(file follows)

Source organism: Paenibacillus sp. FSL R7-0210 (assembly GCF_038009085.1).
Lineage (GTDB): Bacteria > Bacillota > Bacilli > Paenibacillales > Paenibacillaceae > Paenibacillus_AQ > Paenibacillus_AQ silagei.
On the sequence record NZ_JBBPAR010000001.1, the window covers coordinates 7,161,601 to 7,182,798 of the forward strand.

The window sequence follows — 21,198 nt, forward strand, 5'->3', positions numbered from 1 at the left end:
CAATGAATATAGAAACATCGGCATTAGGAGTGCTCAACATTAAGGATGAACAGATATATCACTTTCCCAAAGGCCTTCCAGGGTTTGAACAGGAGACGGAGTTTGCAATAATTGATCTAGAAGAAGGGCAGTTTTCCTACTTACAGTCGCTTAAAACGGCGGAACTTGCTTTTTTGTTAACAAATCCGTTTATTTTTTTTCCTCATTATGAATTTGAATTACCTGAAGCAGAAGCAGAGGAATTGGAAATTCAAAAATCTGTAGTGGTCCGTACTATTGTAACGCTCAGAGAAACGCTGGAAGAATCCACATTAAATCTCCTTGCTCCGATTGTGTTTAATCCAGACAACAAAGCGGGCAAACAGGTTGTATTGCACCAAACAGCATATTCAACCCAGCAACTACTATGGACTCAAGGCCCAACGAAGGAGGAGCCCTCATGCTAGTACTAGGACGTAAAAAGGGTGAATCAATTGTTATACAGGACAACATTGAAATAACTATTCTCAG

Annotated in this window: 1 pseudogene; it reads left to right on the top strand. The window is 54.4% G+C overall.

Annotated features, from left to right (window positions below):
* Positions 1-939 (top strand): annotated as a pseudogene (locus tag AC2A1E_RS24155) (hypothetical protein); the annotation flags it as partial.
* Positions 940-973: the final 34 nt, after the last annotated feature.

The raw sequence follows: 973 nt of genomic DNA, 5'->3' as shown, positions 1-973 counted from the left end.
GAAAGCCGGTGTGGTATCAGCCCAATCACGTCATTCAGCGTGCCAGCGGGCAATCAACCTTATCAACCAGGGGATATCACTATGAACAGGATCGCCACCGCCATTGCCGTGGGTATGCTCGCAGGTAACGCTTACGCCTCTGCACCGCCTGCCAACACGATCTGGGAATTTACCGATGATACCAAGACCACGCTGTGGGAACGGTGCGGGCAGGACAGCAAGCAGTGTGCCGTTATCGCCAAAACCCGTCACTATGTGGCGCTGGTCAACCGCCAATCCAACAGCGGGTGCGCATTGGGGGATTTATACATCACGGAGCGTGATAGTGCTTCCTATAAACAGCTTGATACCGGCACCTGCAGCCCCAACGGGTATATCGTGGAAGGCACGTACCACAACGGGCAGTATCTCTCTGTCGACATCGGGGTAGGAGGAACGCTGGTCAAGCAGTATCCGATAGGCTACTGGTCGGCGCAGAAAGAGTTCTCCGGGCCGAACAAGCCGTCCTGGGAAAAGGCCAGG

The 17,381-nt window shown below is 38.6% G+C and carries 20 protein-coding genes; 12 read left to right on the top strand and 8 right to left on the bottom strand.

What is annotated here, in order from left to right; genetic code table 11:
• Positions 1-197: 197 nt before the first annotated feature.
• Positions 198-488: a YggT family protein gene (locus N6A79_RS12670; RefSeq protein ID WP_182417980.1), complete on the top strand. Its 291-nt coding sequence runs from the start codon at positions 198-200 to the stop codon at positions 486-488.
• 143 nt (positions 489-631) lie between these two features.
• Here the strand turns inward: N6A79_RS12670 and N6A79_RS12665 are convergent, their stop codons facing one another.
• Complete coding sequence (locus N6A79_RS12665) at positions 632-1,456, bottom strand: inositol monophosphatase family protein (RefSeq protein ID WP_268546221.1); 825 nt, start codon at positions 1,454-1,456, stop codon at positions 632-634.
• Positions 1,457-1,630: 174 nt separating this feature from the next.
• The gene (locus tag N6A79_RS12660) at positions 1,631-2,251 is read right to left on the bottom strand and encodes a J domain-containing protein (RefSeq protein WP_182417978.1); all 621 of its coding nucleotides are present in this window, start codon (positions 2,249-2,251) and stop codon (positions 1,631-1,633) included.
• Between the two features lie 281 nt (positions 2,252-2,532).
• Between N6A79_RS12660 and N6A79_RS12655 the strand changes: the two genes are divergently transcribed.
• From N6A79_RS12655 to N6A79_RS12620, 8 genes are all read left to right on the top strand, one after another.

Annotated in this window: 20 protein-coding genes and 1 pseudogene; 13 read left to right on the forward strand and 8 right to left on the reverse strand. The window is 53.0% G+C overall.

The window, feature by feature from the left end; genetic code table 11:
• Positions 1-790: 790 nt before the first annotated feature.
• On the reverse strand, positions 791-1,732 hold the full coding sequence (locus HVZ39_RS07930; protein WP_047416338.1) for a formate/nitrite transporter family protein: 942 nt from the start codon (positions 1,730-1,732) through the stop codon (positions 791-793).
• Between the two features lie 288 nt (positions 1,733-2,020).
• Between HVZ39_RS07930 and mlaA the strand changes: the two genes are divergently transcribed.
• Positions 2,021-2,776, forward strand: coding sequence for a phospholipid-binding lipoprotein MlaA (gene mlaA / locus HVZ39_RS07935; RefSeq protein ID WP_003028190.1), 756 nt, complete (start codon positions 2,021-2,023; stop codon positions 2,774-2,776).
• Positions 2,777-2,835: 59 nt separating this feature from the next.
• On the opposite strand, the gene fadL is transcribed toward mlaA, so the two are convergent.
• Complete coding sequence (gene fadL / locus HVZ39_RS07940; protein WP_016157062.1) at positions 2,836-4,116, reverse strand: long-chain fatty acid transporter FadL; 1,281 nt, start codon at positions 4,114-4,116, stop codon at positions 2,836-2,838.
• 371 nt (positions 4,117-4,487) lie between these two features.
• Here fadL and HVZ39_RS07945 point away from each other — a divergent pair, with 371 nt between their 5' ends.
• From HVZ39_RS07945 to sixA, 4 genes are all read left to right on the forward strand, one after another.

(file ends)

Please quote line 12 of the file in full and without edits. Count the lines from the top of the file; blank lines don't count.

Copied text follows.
The 17,381-nt window shown below is 38.6% G+C and carries 20 protein-coding genes; 12 read left to right on the top strand and 8 right to left on the bottom strand.